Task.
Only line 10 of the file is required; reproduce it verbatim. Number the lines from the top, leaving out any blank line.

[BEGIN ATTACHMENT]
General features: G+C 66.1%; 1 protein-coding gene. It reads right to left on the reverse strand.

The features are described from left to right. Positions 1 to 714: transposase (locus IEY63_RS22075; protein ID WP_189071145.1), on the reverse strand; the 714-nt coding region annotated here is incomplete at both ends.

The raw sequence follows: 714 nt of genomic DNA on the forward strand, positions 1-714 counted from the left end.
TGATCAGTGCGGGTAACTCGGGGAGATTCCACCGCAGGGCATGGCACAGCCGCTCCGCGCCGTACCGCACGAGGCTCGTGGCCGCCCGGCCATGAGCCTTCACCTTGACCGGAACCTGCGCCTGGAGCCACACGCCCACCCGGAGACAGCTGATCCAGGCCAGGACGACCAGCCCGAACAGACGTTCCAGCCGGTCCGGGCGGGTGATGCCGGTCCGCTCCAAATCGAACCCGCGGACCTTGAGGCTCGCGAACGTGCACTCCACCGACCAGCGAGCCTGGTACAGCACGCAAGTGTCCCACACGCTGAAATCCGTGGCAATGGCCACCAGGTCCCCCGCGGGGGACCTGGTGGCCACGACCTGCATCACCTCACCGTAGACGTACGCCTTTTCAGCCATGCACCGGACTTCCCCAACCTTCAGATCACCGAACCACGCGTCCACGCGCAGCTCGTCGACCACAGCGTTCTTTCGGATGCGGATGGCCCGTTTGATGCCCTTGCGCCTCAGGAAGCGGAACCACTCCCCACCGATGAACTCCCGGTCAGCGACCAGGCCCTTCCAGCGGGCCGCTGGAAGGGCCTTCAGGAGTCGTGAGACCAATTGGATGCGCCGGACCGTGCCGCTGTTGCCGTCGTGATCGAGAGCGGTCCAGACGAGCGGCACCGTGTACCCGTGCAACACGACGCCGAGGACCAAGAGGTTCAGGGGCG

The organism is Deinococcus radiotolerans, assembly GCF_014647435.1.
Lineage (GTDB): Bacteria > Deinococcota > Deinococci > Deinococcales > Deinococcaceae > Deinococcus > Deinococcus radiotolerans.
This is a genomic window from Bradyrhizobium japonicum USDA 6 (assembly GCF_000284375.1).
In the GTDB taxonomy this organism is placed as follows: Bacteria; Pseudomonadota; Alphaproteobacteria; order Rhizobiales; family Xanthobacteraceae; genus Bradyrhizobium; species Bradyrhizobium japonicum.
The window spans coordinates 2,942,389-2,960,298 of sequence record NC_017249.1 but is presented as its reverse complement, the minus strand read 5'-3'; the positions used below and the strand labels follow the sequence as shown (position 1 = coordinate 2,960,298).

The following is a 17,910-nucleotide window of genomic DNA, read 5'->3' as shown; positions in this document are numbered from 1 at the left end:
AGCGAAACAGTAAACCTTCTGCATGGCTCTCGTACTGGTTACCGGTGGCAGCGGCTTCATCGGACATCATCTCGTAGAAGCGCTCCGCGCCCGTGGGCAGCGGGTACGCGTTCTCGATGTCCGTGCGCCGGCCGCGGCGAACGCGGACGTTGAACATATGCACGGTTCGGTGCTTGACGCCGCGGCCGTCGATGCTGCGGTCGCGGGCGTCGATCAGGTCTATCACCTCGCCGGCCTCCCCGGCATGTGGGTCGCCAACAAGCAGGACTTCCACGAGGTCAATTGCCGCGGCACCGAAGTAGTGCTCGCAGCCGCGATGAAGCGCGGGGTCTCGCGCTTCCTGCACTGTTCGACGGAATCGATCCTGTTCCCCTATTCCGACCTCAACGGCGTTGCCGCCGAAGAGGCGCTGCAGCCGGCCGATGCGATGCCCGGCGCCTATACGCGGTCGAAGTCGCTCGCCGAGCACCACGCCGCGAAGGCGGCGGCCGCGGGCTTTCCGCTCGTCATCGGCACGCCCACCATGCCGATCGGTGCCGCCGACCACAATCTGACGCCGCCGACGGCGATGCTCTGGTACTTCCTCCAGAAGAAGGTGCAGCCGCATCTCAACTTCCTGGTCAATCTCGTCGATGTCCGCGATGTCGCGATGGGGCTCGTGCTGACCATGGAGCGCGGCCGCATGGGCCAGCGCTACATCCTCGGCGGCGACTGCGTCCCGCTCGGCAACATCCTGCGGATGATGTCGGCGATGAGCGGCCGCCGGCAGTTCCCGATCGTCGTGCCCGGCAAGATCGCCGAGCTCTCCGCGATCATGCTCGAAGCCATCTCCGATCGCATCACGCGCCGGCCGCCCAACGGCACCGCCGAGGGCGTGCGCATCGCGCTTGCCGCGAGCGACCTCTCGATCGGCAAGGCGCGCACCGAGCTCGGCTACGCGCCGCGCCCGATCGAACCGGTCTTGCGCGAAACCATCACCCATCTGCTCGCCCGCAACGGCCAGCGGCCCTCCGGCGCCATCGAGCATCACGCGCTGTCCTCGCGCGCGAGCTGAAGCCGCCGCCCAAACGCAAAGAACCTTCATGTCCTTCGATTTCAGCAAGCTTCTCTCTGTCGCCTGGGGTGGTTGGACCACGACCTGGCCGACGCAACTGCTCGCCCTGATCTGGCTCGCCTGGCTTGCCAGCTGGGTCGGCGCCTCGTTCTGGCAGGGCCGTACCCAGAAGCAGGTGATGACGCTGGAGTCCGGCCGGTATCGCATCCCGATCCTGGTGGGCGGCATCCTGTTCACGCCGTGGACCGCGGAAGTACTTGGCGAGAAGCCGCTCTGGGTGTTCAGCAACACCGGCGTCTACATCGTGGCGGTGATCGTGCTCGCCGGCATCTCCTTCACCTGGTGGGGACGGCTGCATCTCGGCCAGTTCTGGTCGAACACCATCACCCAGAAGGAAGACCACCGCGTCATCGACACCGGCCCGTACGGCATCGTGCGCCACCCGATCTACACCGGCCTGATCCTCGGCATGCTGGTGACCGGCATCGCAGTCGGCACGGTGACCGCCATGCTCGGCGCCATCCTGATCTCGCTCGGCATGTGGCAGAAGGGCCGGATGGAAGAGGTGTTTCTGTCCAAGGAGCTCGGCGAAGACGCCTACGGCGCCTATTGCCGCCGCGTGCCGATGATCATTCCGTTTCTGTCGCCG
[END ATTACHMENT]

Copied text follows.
The following is a 17,910-nucleotide window of genomic DNA, read 5'->3' as shown; positions in this document are numbered from 1 at the left end: